Elisabeth Massi Fritz, who represents the younger of the two women, took to the debate pages of the Svenska Dagbladet (SvD) newspaper this week to condemn the recent flurry of debate about whether Sweden's Prosecutor-General should drop the Assange investigation.
She was particularly incensed that Swedish public television broadcaster SVT hosted a debate on the topic, with Swedish politicians commenting on the case which is now into its fourth year.
"Why have courts when we can hold votes in daily newspapers and televised debates?" Massi Fritz wrote in an op-ed on Wednesday under the headline "Why should an exception be made for Assange?"
While most Swedish media traditionally shy away from naming suspects and accusers, Assange's name became public soon after the allegations were made. While mainstream media has refrained from publishing the names of the two women who have accused Assange of sexual molestation and rape, their names and addresses have nevertheless popped up on an array of blogs and websites.
"Should a plaintiff in a sex crime case have to be subjected to years of threat, slander, and harassment," Massi Fritz asked. "Should a normal woman be forced to become a public figure, without the right to anonymity, because a famous man is suspected of having assaulted her?"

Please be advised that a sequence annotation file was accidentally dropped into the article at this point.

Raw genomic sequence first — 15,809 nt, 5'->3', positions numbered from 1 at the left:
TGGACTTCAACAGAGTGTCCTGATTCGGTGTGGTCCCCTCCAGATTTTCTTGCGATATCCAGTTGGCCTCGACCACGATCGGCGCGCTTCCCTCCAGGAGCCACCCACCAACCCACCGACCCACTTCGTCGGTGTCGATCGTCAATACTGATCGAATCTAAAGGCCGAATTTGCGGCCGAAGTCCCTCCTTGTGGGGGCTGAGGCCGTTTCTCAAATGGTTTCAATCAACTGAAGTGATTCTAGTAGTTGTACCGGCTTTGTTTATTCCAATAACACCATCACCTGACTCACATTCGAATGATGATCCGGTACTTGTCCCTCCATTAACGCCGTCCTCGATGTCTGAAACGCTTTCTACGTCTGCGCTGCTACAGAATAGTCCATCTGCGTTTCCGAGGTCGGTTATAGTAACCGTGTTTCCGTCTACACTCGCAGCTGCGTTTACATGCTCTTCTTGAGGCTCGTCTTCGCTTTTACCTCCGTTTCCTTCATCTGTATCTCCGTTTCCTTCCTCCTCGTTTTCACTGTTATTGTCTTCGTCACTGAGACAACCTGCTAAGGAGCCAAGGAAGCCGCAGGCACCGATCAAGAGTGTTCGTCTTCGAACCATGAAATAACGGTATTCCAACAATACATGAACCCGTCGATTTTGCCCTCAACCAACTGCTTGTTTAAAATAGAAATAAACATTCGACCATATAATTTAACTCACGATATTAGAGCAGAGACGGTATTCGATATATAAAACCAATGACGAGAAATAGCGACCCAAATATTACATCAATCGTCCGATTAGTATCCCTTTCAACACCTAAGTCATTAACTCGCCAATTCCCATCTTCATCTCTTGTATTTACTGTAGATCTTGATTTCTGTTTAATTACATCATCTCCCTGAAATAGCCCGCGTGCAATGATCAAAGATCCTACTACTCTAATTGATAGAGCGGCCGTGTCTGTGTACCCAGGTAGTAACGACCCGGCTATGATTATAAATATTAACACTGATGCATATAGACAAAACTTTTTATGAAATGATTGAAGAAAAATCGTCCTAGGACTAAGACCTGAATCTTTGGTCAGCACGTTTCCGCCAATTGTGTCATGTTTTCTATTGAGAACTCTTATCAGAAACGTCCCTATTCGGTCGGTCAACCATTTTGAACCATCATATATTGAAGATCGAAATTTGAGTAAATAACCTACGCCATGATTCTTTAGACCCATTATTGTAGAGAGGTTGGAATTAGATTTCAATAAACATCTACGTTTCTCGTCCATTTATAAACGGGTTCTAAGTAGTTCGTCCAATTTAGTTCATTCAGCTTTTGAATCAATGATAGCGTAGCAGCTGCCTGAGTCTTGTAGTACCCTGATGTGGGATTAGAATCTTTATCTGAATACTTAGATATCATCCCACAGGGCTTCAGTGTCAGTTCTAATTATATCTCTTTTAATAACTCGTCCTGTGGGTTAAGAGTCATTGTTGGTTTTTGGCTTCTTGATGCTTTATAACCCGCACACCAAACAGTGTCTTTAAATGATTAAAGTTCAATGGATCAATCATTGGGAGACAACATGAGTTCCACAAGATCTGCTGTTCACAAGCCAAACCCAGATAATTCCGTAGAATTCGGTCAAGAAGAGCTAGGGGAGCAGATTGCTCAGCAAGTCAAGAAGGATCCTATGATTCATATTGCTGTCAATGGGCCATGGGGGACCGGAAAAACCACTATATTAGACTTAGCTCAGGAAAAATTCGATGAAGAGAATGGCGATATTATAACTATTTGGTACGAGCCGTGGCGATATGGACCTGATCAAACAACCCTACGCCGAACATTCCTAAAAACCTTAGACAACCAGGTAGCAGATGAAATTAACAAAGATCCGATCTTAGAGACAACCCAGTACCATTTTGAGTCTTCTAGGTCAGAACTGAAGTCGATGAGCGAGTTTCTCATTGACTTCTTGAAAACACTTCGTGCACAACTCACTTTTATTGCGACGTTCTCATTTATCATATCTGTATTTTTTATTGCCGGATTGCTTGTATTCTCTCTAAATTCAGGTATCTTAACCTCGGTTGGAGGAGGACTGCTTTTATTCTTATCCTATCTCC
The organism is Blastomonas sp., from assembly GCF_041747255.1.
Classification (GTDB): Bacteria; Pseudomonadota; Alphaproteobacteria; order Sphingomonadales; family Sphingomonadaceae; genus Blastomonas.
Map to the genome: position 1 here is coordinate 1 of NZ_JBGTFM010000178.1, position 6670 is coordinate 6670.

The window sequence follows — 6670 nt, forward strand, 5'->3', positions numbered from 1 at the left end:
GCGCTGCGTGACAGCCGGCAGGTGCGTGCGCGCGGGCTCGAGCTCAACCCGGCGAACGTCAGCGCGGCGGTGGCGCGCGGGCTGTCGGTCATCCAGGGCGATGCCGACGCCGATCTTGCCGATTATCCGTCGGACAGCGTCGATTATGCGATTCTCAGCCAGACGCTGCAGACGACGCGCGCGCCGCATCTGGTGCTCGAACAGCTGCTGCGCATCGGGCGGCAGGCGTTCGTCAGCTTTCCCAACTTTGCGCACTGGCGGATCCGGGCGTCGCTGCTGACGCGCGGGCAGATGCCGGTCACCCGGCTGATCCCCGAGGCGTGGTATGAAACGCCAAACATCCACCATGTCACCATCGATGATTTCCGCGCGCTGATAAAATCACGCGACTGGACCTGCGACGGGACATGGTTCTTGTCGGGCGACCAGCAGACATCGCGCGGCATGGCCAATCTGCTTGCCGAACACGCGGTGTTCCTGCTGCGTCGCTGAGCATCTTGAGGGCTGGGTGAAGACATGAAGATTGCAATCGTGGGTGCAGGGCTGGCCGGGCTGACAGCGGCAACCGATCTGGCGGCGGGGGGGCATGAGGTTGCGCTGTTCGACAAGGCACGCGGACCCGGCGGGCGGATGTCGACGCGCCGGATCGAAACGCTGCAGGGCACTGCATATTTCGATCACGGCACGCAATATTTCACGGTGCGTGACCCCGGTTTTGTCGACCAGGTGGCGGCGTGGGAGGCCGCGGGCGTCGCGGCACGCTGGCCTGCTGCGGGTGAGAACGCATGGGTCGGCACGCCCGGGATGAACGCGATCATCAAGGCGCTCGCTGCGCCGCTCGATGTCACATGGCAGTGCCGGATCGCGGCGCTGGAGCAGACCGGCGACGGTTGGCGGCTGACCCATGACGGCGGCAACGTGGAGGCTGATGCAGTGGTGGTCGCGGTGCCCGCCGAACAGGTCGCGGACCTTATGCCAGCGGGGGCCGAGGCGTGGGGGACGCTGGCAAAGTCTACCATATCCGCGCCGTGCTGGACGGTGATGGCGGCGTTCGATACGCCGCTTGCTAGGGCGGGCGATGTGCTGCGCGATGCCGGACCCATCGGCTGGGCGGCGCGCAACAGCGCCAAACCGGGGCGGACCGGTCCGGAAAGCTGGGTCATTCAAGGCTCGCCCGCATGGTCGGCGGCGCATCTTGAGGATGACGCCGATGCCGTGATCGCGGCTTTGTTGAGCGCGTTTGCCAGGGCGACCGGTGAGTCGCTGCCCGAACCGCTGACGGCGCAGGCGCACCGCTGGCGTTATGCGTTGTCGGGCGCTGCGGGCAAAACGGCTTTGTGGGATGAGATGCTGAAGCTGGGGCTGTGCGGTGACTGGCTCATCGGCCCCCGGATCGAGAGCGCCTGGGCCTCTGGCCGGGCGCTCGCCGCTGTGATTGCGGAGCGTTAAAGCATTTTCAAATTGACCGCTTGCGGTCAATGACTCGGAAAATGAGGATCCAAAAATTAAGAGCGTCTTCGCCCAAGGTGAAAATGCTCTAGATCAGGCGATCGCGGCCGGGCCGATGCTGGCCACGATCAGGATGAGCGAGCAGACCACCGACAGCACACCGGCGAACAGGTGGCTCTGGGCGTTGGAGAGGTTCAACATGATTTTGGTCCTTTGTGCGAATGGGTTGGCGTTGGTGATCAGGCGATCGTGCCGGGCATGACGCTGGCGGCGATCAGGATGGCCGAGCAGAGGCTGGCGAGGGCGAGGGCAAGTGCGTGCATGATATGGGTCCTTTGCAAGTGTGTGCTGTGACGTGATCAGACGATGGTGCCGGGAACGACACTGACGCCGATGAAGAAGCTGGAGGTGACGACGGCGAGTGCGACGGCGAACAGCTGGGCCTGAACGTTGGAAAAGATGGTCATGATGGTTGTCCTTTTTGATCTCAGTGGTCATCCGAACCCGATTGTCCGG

She added that her client was not "out for revenge" for the incidents that took place in 2010.
"It is a scandal that women's rights in Sweden in the year 2014 are still seen by many as a parenthesis, a restraint, in this 'hero's' important work," Massi Fritz wrote.
To escape extradition from the UK to Sweden, which Assange fears will result in him being handed over to the US, the Australian citizen now lives in the London embassy of Ecuador, which has granted him political asylum. Part of the renewed debate in Sweden is whether the Swedish prosecutors could question Assange in London, rather than have the suspect travel to Sweden to give his version of events. Massi Fritz opposes such a move.
"We are all equal before the law, it is a foundation of our society, of our justice system, and a prerequisite for equal treatment," she wrote. "The only thing that is keeping Assange shut up in that embassy is himself."
She further pointed out that Assange's evasion was racking up enormous bills for the British police, who by law are required to follow through on his extradition to Sweden through the European Arrest Warrant (EAW) system. She also accused Ecuador of acting in breach of the Vienna Convention.
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When the Latin American country granted the Australian citizen asylum in 2012, its president said that the Swedish accusations against Assange wouldn't be considered a crime in "90 to 95 percent of the planet”, a statement which drew much criticism worldwide.
"It is a scandal that so many people do now know what constitutes rape and ridicule the descriptions of events and heap blame on the two plaintiffs," Massi Fritz wrote in SvD.
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